June 26, 2015 marked the historic moment when the United States Supreme Court ruled in favor of same-sex marriage. A new generation of LGBTIQ Americans will simply take the legalization of same-sex marriages for granted; many LGBTIQ Americans already believe that their fight for civil rights ends with this ruling. This is why learning our history is so important—and it’s nice to learn history from an individual’s story captured in a slender book. This is why Michael McConnell and Jack Baker–the first known gay couple in the United States to apply for a marriage license—wanted their story preserved forever in The Wedding Heard ‘Round the World: America’s First Gay Marriage.

Sit in a comfy couch when you read this book. Michael McConnell’s easy, personable tone will make you feel like your uncle, father, or grandfather is telling the story of their younger years, and what queer life was like back in the day. His persona alone makes this book an instant classic; to this day most adult books about same-sex marriage—or LGBTIQ history for that matter–are dry, academic tomes or cautionary tales, with a focus on the young. We have living LGBTIQ elders who made and experienced history; their stories tell us how things really happened. McConnell fills in those blanks between the lines of history books and Wikipedia’s entry on the legalization of same-sex marriage.

By telling his story, McConnell puts some myths to rest. While Minnesota would like to claim McConnell and Baker as “theirs”, this gay couple originally hailed from Norman, Oklahoma, where they first met at a University of Oklahoma Halloween barn party “for gay guys” on October 29, 1966 and had an encounter that few novelists could describe sweeter or gentler. Back then, when most gay men had no positive role models for long term relationships, McConnell already had an idea about the type of men he admired and would like to marry. Yes, in 1966, McConnell—a gay man—had no doubt that he would marry the man of his dreams. And McConnell, after a breakup with another man that left him broken hearted for some time, eventually found that man in Jack Baker, who reminded him of the engineering students who he looked up to as a boy.

McConnell had two Oklahoman parents who supported him 100% as a gay man. While Jack Baker was arrested at another University of Oklahoma gay party during a raid, and could have lost his job when the police contacted his employer, the customer relations manager protected him. Indeed, this gay couple lived a charmed life in Oklahoma. The police raid on that party, however, is what led McConnell and Baker down a fierce path. McConnell reminisces:

I’m sure the police never intended to turn us into crusaders or activists by raiding a harmless dance, but that was one of the lasting effects of that evening. The raid demonstrated to us the pointless, hateful persecution of gay men by police and authorities…We always joke that Jack—being part Irish—has the legendary luck of his ancestors. But truthfully, we realize that it’s more about our attitude than luck: neither of us has ever caved in to bullies, not to the cops or anybody else. We were both determined to be ourselves in spite of harassment, and that’s exactly what we have done. After the All Saints Bust, we knew that someday we would find a way to stand united with other gay men and women and demand to be treated with respect and dignity.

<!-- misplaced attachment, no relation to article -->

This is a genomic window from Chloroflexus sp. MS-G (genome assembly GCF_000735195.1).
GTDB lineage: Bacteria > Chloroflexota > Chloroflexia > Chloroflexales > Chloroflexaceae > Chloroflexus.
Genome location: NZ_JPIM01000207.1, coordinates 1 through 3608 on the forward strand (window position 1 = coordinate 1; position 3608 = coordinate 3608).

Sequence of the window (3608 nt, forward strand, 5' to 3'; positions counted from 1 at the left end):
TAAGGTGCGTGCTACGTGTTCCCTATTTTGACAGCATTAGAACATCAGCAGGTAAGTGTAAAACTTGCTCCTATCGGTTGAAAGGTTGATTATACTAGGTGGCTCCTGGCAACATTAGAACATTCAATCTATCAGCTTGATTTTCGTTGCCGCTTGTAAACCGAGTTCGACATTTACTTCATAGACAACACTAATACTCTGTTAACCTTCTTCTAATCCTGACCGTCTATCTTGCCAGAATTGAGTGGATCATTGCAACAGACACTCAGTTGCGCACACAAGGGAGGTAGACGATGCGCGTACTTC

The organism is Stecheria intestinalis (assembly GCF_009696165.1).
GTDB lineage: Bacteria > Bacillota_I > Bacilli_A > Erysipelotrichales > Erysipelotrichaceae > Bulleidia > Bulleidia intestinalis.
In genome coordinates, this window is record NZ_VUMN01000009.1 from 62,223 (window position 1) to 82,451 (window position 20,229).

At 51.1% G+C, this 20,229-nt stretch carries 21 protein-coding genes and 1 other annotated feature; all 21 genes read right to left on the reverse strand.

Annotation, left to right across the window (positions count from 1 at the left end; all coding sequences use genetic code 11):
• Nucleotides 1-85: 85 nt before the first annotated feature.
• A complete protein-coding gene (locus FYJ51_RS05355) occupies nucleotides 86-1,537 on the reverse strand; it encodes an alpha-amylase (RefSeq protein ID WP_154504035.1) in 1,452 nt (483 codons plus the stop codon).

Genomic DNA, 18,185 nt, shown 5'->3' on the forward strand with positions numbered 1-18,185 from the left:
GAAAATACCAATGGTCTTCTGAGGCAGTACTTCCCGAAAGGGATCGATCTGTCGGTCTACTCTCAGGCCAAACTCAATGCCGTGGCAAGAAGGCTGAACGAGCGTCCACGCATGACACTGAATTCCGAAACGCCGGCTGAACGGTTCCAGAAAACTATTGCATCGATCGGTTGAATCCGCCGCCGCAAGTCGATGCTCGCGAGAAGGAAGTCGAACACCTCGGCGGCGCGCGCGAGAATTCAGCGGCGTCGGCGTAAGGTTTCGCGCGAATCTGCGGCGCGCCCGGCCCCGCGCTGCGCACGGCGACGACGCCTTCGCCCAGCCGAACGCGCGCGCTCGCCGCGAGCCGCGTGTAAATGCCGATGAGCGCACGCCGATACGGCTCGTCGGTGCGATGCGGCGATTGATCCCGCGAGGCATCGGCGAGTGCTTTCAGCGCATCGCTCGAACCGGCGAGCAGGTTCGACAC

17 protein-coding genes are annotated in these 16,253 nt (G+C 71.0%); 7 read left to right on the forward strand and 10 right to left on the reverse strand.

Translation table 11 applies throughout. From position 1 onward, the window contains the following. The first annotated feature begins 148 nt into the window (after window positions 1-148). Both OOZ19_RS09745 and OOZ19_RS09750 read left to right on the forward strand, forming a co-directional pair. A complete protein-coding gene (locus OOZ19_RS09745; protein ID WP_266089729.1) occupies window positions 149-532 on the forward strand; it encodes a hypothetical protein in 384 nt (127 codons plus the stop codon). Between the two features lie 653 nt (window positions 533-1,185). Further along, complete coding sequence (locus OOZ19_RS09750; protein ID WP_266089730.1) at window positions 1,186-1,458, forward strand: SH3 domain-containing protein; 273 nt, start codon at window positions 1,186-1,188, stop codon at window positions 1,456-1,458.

Soon after the arrest, Baker’s honorable discharge from the Air Force became a general discharge. McConnell, a librarian, helped Baker research the rules and regulations behind these decisions, but Baker decided it best to apply to law school in order to fight for LGBTIQ civil rights in the courts. Baker chose the University of Minnesota over the University of Oklahoma, as Minneapolis in 1969 was, according to McConnell, rumored to be “liberal and progressive…with a lively gay community.” So Baker and McConnell made Minneapolis their new home and decided to marry there…and there, on May 18, 1970, is where our story of the legal battle for same-sex marriage in the United States begins. It would take forty three years before such committed relationships would be recognized in Minnesota…but the two were together and faithful all that long while, doing whatever they needed to do to stay together.

We need more stories from our LGBTIQ elders who serve as role models in courage, love, and fidelity. We need more stories from our LGBTIQ elders who learned how the system works, and how they fought it, so that we can continue to fight. Here is that story of how one gay marriage happened, the story of how two men loved each other so much, one couple’s experience with LGBTIQ civil rights activism over the past fifty years told from a cozy armchair. Read it and remember.

 

The Wedding Heard ’Round the World: America’s First Gay Marriage
By Michael McConnell with Jack Baker (as told to Gail Langer Karwoski)
University of Minnesota Press
Paperback, 9780816699261, 192 pp.
January 2016



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